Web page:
“It’s a damn shame,” commented Håkan Skött, chairman of the company’s union group Metallklubben, to news agency TT.
At the same time, the Swedish Enforcement Agency (Kronofogden) is threatening to empty the company’s checking account altogether.
“It’s possible that wages will be delayed. A normal wage execution hasn’t been possible, from what I’ve heard,” said Skött.
Saab’s explanation for possibly delaying wages in August is that part of the money the company has received from investors may not arrive in time for payouts.
“We’re all hoping that it will, and we want to believe that this will happen. But there’s no guarantee. There is a risk. We’re waiting for money that we’ve been promised, but that hasn’t been paid. We’re also looking for alternative funding, which we need in order to start up production again,” said Saab spokesperson Gunilla Gustavs to TT.
Saab Automobile said in a statement it was “taking all necessary actions to collect these funds in time and continues discussions with various parties to obtain
additional short-term funding”.
The company stressed however that there was “no assurance that the necessary funding will be obtained.”
The announcement also comes days after Saab’s parent company was forced to justify considerable pay hikes to its board members including a 633 percent pay raise to chairman Hans Hugenholtz.
Cecilia Fahlberg, trade union Unionen’s chairwoman, was highly critical of Saab’s announcement.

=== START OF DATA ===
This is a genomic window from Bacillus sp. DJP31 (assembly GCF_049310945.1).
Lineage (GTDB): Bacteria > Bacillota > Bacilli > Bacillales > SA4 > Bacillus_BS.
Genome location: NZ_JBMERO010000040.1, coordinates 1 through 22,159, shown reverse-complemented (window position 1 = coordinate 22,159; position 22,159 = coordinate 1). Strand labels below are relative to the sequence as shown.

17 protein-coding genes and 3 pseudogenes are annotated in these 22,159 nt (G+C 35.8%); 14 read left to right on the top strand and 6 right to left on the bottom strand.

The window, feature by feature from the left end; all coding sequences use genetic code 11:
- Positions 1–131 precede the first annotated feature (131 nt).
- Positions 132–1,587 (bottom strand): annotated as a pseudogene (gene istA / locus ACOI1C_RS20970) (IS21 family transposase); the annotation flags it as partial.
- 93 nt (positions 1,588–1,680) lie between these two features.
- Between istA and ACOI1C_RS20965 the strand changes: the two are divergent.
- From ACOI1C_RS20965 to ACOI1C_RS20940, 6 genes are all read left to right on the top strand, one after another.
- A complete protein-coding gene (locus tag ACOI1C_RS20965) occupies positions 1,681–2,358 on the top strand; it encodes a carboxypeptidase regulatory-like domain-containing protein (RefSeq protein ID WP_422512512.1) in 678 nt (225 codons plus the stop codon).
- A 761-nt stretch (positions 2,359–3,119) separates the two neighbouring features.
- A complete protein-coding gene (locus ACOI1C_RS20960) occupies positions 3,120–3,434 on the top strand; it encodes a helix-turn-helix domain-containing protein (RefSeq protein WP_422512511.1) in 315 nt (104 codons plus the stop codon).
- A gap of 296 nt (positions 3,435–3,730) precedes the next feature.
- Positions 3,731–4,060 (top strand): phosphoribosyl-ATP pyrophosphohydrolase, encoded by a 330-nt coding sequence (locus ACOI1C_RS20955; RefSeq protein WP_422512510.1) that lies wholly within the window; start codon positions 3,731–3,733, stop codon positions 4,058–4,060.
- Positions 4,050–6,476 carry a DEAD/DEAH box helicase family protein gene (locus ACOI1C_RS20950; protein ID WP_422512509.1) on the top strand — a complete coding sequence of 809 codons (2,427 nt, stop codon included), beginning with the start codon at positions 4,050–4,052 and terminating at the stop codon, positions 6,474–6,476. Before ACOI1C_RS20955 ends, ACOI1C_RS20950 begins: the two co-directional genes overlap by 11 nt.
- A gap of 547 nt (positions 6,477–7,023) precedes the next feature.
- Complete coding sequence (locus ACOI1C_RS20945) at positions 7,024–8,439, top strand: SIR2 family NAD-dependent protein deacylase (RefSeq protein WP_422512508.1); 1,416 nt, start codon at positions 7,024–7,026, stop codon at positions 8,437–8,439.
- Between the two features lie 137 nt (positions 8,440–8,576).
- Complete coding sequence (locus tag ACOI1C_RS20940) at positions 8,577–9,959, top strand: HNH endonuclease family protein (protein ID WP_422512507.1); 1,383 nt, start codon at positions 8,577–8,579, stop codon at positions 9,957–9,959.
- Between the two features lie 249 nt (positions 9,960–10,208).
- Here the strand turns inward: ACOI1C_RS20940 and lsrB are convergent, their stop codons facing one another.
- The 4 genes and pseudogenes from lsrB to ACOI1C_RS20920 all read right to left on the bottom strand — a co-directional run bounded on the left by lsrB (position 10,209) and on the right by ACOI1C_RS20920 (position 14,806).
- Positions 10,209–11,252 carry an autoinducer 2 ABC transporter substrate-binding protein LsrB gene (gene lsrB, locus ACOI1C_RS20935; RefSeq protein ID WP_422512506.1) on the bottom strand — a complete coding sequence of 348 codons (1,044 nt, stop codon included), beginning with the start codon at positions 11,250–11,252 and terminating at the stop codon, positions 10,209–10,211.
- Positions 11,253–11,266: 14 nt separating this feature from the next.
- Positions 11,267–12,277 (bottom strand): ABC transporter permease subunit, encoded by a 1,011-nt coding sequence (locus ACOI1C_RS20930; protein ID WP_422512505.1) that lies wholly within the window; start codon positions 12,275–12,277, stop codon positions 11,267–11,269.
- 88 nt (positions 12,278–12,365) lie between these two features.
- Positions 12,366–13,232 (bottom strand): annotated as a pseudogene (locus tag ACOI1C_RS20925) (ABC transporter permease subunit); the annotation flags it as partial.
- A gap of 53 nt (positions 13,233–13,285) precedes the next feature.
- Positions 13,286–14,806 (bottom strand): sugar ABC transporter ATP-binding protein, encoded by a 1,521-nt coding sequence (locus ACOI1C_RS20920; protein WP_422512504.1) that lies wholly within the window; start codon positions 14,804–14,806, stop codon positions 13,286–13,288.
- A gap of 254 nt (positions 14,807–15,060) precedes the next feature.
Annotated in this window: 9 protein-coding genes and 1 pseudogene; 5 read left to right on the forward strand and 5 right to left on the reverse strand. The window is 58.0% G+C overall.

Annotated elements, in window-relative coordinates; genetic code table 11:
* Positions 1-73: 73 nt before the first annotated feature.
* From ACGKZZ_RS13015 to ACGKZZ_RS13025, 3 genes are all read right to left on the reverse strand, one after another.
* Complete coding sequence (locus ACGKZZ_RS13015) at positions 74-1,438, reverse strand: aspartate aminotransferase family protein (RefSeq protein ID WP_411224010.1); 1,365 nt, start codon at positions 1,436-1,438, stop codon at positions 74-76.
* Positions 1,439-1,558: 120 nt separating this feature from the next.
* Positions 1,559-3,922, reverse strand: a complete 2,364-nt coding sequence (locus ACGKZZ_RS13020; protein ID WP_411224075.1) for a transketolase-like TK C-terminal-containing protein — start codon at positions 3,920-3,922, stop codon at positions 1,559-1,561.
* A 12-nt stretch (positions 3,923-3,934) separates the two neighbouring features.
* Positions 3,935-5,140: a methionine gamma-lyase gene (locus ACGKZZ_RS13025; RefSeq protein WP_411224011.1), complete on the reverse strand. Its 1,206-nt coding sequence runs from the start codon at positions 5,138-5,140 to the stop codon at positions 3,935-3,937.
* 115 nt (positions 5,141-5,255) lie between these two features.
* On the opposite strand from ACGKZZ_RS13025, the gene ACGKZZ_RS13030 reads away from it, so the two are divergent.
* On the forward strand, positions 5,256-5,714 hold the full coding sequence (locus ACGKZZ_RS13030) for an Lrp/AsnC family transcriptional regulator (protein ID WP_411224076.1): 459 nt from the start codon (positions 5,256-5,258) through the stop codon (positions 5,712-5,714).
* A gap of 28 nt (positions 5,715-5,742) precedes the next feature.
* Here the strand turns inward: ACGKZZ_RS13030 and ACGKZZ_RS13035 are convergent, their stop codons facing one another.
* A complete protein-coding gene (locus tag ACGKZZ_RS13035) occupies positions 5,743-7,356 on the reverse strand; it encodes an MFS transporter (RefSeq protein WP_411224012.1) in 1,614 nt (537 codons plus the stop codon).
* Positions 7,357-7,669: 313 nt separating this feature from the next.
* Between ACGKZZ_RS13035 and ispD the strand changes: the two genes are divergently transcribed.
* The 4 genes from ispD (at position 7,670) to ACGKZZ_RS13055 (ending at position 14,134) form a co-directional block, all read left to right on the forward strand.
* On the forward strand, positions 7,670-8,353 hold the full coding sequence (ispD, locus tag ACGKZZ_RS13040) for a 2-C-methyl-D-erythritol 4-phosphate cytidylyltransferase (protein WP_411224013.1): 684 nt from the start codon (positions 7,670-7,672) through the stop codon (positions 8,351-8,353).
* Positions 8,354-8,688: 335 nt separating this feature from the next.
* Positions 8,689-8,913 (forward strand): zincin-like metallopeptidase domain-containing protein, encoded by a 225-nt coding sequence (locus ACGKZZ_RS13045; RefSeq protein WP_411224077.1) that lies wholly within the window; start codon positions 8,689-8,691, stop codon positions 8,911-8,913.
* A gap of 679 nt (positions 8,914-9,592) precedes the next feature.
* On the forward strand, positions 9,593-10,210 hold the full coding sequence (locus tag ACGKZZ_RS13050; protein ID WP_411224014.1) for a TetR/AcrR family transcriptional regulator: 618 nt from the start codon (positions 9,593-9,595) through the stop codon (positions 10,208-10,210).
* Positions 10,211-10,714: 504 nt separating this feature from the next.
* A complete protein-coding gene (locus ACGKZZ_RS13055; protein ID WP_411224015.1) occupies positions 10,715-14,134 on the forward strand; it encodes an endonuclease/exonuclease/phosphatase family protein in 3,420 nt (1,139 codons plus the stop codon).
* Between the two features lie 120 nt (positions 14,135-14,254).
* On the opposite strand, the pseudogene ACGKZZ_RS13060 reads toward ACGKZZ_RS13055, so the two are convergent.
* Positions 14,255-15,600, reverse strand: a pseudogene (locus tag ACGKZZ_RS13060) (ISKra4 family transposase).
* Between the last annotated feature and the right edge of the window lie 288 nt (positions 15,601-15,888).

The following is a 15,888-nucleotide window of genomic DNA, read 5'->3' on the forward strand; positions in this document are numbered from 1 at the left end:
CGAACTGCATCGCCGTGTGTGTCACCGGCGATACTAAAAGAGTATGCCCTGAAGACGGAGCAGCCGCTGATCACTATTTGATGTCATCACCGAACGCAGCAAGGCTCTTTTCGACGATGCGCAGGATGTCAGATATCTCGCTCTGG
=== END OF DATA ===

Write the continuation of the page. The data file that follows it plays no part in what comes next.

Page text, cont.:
“If salaries are delayed for the third time this summer, it’s obviously completely unacceptable. We know there’s a strong sense of loyalty among employees, but the question is if the boundary for this loyalty hasn’t been reached,” said Fahlberg.
If the union’s 1,000 members don’t receive their wages on Friday, Unionen will once again begin work to collect wages on members’ behalf.
Saab owner Swedish Automobile plummeted on Amsterdam’s stock market following this news. By 2pm on Tuesday afternoon, the stock had dropped by 20.5 percent, to 5.2 kronor ($0.80).
Meanwhile, the company is continuing discussions with several parties, in a bid to solve short-term funding, and thereby manage to pay employees’ salaries.
But the Enforcement Agency’s search for Saab’s money is also ongoing. Their goal is to find and collect the 163 million kronor that various creditors have asked for.
If they find the account containing employees’ wages, which according to Saab’s intentions ought to contain roughly 100 million kronor within the next couple of days, the money will be levied.
“Saab’s suppliers also have employees waiting for salaries,” explained Hans Ryberg, manager of Uddevalla’s enforcement division, to TT.